Amino Acids

List Of Amino Acids
Aspartic acid
Glutamic acid

When taken up into the human body from the diet, the 22 standard amino acids either are used to synthesize proteins and other biomolecules or are oxidized to urea and carbon dioxide as a source of energy. The amino acid oxidation pathway starts with the removal of the amino group by a transaminase, the amino group is then fed into the urea cycle. The other product of amino acid transamidation is a keto acid that enters the citric acid cycle. Glucogenic amino acids can also be converted into glucose, through gluconeogenesis.
Pyrrolysine trait is restricted to several microbes, and only one organism has both Pyl and Sec. Of the 22 standard amino acids, 8 are called essential amino acids because the human body cannot synthesize them from other compounds at the level needed for normal growth, so Amino Acids must be obtained from food. In addition, cysteine, taurine, tyrosine, histidine, and arginine are semiessential amino-acids in children, because the metabolic pathways that synthesize these amino acids are not fully developed. The amounts required also depend on the age and health of the individual, so it is hard to make general statements about the dietary requirement for some amino acids.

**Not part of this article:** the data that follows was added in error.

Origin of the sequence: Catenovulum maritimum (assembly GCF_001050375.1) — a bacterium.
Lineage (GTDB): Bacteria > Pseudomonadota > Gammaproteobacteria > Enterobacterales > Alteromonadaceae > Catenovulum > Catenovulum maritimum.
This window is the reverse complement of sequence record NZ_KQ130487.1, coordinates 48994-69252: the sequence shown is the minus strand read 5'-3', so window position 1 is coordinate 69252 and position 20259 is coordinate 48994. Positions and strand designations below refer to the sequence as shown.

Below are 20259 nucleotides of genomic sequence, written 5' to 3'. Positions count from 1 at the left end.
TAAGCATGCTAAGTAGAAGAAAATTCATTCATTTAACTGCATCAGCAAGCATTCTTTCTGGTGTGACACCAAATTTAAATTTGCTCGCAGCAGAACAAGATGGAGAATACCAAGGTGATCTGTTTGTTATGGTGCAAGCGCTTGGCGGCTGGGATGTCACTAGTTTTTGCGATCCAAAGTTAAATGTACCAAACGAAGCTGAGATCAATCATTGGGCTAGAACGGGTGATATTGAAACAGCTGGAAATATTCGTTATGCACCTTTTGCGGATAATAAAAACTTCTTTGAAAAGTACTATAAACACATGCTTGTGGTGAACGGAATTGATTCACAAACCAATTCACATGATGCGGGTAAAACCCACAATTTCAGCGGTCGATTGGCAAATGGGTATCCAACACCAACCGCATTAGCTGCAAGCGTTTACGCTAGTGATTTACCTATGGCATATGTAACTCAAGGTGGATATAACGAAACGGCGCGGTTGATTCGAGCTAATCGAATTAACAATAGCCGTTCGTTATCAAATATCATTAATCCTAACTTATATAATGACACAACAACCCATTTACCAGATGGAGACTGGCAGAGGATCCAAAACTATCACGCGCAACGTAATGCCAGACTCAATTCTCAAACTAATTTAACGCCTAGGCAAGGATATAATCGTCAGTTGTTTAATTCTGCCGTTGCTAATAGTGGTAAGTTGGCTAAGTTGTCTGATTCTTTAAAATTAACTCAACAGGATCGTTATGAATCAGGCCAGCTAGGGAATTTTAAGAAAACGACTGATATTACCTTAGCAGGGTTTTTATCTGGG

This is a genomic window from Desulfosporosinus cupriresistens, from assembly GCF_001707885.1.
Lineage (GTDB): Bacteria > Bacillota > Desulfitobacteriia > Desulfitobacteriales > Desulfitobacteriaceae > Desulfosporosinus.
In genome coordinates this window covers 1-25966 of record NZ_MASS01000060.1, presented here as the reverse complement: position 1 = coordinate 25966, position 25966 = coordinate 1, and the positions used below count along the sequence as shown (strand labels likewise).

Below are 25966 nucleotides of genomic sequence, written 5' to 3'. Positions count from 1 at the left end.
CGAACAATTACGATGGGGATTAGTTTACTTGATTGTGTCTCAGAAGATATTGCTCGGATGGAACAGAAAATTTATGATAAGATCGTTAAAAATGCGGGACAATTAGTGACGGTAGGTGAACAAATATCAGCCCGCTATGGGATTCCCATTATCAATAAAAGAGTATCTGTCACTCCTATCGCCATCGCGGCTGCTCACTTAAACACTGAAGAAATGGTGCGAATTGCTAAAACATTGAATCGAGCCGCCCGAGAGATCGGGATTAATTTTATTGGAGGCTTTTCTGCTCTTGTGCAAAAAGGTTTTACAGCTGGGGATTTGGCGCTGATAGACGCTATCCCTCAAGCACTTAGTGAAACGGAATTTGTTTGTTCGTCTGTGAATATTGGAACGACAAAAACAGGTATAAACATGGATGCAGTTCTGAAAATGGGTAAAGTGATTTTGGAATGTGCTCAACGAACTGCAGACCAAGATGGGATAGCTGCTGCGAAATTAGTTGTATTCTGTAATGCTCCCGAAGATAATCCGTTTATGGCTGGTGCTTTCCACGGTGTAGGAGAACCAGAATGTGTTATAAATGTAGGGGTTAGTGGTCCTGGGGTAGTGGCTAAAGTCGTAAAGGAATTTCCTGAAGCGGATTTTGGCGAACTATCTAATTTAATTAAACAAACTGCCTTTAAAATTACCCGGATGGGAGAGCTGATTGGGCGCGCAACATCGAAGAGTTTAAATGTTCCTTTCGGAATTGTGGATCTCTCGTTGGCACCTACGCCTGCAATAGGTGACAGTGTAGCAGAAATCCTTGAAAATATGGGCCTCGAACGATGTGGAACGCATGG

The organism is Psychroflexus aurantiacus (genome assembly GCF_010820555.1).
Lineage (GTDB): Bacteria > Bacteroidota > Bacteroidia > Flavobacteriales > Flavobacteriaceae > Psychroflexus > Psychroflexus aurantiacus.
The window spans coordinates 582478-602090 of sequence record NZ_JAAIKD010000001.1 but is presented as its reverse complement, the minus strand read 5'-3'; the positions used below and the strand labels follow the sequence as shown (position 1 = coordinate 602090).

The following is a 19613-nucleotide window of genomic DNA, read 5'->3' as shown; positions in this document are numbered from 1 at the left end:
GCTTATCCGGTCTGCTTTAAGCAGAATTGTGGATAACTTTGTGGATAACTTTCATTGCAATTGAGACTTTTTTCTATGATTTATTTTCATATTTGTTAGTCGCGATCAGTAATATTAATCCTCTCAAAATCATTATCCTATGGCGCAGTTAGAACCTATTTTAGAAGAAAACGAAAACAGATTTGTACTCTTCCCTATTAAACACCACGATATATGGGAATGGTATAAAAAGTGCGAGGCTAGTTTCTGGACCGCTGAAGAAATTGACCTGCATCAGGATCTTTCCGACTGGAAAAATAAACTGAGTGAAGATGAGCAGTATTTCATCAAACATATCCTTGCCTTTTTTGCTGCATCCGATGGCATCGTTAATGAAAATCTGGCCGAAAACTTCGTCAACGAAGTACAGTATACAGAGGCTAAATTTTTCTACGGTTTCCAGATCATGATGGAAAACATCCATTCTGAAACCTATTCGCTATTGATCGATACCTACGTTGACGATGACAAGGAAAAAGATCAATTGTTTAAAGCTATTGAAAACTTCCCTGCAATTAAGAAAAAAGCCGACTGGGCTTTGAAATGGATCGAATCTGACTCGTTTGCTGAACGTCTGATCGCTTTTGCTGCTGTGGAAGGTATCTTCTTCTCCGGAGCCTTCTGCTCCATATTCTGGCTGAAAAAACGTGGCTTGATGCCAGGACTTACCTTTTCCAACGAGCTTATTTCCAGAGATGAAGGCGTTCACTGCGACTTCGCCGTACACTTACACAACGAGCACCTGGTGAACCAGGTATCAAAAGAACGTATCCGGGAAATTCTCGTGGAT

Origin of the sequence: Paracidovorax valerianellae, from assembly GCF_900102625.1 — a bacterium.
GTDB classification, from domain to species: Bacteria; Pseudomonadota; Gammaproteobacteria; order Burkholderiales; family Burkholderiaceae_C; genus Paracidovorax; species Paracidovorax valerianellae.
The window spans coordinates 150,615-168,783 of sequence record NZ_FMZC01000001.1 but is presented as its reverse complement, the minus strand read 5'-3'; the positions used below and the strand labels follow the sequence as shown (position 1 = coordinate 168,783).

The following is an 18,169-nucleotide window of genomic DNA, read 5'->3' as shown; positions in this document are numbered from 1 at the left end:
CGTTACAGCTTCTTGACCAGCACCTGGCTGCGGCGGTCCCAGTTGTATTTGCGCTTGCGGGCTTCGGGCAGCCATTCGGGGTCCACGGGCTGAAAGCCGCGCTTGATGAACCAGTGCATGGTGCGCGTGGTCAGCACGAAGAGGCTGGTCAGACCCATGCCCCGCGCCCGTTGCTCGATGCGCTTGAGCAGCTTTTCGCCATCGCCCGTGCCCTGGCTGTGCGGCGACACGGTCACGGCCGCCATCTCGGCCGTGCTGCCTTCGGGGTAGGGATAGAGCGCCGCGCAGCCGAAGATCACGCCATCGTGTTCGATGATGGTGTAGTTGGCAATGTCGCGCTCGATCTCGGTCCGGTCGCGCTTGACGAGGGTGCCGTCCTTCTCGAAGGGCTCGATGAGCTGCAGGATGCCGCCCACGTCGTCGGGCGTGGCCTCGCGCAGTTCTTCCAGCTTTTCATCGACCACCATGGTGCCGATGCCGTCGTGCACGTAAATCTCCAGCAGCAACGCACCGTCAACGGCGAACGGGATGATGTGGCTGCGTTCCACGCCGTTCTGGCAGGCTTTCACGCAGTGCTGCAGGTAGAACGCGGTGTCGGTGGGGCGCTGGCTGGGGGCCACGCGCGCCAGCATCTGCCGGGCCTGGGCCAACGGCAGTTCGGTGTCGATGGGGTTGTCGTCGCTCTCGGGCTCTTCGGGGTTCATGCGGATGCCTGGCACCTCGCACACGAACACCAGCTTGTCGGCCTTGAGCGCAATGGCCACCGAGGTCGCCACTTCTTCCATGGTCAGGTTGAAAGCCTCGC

In humans, non-protein amino acids also have important roles as metabolic intermediates, such as in the biosynthesis of the neurotransmitter gamma-aminobutyric acid. Many amino acids are used to synthesize other molecules, for example:
Tryptophan is a precursor of the neurotransmitter amino acid serotonin. Tyrosine Amino Acids is a precursor of the neurotransmitter dopamine.
Glycine is a precursor of porphyrins such as heme.
Arginine is a precursor of nitric oxide.
Ornithine and S-adenosylmethionine are precursors of polyamines.
Aspartate, glycine, and glutamine are precursors of nucleotides.
Phenylalanine is a precursor of various phenylpropanoids, which are important in amino acid plant metabolism.
However, not all of the functions of other abundant non-standard amino acids are known. For example, taurine is a major amino acid in muscle and brain tissues, but, although many functions have been proposed, its precise amino acid role in the body has not been determined.
Some non-standard amino acids are used as defenses against herbivores in plants.For example canavanine is an analogue of arginine that is found in many legumes,and in particularly large amounts in Canavalia gladiata (sword bean). This amino acid protects the plants from predators such as insects and can cause illness in people if some types of legumes are eaten without processing this amino acid. The non-protein amino acid mimosine is found in other species of legume, particularly Leucaena leucocephala. This Amino Acids compound is an analogue of tyrosine and can poison animals that graze on these plants.